Review of water quality studies in the Australian Alps

Nerida Davies and Richard Norris, Cooperative Research Centre for Freshwater Ecology | April 1999


Executive Summary

1. The Australian Alps differs from most of the other alpine areas of the world because it makes up only a small proportion of the continent and the mountains of the Alps are small by world standards. The Alps is a significant area containing some of the few remaining areas of Australia in which environmental quality comes close to pre-European conditions. Thus, it is important to make sure such conditions are preserved.

2. Many land uses threaten the physical, chemical and ecological condition of the streams and rivers of the Australian Alps. Increased tourist pressure, recreation, tourism, river regulation, erosion, sedimentation, willow encroachment and reduced flows from water abstraction are all issues that threaten the ecological, conservation and water quality values of the Alpine National Park.

3. Current water quality monitoring of the Australian Alps has focussed on physical and chemical measures, with little information available about the biota, especially in the Victorian Alps. There are many areas of the Australian Alps for which no water quality data exist.

4. Water quality information for the Victorian Alps is poor, with sparse sampling locations and much data yet to be analysed. Some water quality studies have been undertaken for the lower Snowy River, although much work has been undertaken outside the park. While water quality monitoring has been undertaken on the Macalister, Mitchell and Mitta Mitta Rivers the majority of these data come from few sparsely distributed stations, many of which are located outside the boundaries of Alpine National Park. Generally, adequate coverage of the region is severely lacking and most measures of water quality have been physical and chemical, overlooking the ecological values of sites in many cases.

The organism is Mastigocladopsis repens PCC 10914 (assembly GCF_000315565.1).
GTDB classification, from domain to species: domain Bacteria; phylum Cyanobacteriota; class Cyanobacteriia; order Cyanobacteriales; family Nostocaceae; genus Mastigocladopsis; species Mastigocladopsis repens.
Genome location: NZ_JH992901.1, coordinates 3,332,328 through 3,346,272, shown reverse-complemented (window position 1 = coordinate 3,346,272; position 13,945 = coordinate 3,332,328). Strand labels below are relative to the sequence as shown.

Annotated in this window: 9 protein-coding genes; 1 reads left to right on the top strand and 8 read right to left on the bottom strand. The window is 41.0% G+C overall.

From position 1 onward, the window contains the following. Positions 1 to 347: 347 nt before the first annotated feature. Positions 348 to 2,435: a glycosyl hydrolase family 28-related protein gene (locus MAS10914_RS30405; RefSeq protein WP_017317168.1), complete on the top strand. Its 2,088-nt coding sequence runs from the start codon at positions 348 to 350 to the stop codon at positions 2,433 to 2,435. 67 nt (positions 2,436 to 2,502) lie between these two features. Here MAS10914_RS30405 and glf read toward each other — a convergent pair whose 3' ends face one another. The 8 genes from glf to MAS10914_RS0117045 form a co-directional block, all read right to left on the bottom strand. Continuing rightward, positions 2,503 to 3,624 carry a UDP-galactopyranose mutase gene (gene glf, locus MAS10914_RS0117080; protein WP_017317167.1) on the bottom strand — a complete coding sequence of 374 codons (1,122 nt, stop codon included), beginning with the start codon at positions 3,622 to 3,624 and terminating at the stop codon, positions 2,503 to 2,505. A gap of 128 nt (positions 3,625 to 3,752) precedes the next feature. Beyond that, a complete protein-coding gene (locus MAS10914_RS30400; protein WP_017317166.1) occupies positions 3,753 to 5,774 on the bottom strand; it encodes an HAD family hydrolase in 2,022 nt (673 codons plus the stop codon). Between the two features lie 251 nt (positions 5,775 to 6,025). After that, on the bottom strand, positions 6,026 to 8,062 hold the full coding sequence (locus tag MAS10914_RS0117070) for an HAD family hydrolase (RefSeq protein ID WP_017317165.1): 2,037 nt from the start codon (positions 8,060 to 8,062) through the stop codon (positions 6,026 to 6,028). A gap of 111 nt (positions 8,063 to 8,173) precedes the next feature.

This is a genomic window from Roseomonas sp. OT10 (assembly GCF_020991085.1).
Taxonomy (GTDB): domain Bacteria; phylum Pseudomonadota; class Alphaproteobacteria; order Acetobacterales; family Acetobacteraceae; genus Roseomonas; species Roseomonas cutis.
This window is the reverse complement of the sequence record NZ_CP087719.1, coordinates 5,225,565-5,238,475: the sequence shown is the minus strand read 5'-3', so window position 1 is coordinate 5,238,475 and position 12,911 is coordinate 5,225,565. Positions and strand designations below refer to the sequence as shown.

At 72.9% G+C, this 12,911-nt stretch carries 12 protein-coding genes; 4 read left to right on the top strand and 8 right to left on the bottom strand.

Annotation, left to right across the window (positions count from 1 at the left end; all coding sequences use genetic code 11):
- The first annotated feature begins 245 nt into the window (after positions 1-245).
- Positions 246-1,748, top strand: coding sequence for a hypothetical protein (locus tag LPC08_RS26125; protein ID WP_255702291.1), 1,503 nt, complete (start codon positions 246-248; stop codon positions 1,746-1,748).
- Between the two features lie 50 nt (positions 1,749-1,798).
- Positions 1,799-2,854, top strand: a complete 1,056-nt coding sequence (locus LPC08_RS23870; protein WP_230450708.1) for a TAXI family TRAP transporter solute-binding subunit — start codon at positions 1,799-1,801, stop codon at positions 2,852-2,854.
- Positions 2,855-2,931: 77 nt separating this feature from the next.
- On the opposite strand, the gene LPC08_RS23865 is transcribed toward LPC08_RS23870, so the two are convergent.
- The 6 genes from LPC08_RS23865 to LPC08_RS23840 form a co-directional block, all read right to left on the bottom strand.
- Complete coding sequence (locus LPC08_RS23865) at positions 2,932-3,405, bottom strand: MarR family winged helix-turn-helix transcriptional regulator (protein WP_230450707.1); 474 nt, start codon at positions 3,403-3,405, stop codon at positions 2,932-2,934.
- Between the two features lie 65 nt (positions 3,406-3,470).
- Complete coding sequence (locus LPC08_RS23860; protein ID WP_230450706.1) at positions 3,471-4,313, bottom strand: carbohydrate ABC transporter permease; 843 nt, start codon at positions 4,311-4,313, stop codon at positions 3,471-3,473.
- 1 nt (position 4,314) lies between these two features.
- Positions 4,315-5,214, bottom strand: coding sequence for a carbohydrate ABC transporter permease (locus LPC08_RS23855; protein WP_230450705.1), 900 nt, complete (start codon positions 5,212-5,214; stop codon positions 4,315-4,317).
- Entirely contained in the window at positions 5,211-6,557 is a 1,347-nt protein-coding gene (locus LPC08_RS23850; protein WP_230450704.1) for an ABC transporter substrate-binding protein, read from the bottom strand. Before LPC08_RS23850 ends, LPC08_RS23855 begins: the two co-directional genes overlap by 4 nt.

5. Water quality monitoring of the Alps of NSW has been largely associated with the ski resorts. Much of this highlights the importance of monitoring and having strict control over the levels of nutrients in the effluent that enters the streams downstream of the sewage treatment plants. Substantial knowledge exists on the streams in Kosciuszko National Park, particularly for the Snowy and Thredbo Rivers and their tributaries. However, there are many streams in the NSW Alps for which no water quality data exist. Many of the other dispersed (camping, four-wheel driving, walking etc) activities within the National Parks are not monitored and may pose threats to the water quality and ecological integrity of streams and Rivers within the national Parks of the Australian Alps.

6. Water quality information for Namadgi National Park in the ACT is restricted to a few streams, with little known about the streams and rivers in the mountainous areas of the park. Biological monitoring has been undertaken at a few sites within the park. Those sites located in relatively undisturbed areas were described as being in good condition. While a few other sites surrounded by agriculture or camping had impaired biological condition. Therefore, further water quality monitoring is also required in Namadgi National Park.

7. Further investigations into the aquatic ecology, water quality and land use activities are required to address the knowledge gaps that have been identified in this report. In addition, a consolidation of the various ecological assessment methods used and analysis of environmental water requirements is also needed.

8. Effective water quality monitoring in the Alpine National Park requires the implementation of a biological monitoring program that can accurately monitor a large number of sites within the park and provide information on the ecological integrity and water quality of the rivers and streams. Such a program would also provide targets or baselines against which other samples and impacts could be compared, provide information to develop more effective water quality guidelines and management strategies and identify the impact of dispersed recreation on the water quality of streams in the Alps.

9. An integrated monitoring program would enable assessment of the effectiveness of river management activities, in terms of improving river stability, water quality, habitat conditions and ecological health.